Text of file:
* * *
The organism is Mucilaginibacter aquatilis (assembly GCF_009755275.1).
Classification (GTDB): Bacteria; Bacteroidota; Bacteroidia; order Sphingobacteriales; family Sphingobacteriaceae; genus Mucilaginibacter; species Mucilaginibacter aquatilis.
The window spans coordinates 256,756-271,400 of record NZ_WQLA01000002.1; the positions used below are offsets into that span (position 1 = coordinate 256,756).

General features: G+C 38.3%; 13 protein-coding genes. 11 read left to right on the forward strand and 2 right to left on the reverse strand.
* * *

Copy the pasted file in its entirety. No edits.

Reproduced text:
The organism is Mucilaginibacter aquatilis (assembly GCF_009755275.1).
Classification (GTDB): Bacteria; Bacteroidota; Bacteroidia; order Sphingobacteriales; family Sphingobacteriaceae; genus Mucilaginibacter; species Mucilaginibacter aquatilis.
The window spans coordinates 256,756-271,400 of record NZ_WQLA01000002.1; the positions used below are offsets into that span (position 1 = coordinate 256,756).

General features: G+C 38.3%; 13 protein-coding genes. 11 read left to right on the forward strand and 2 right to left on the reverse strand.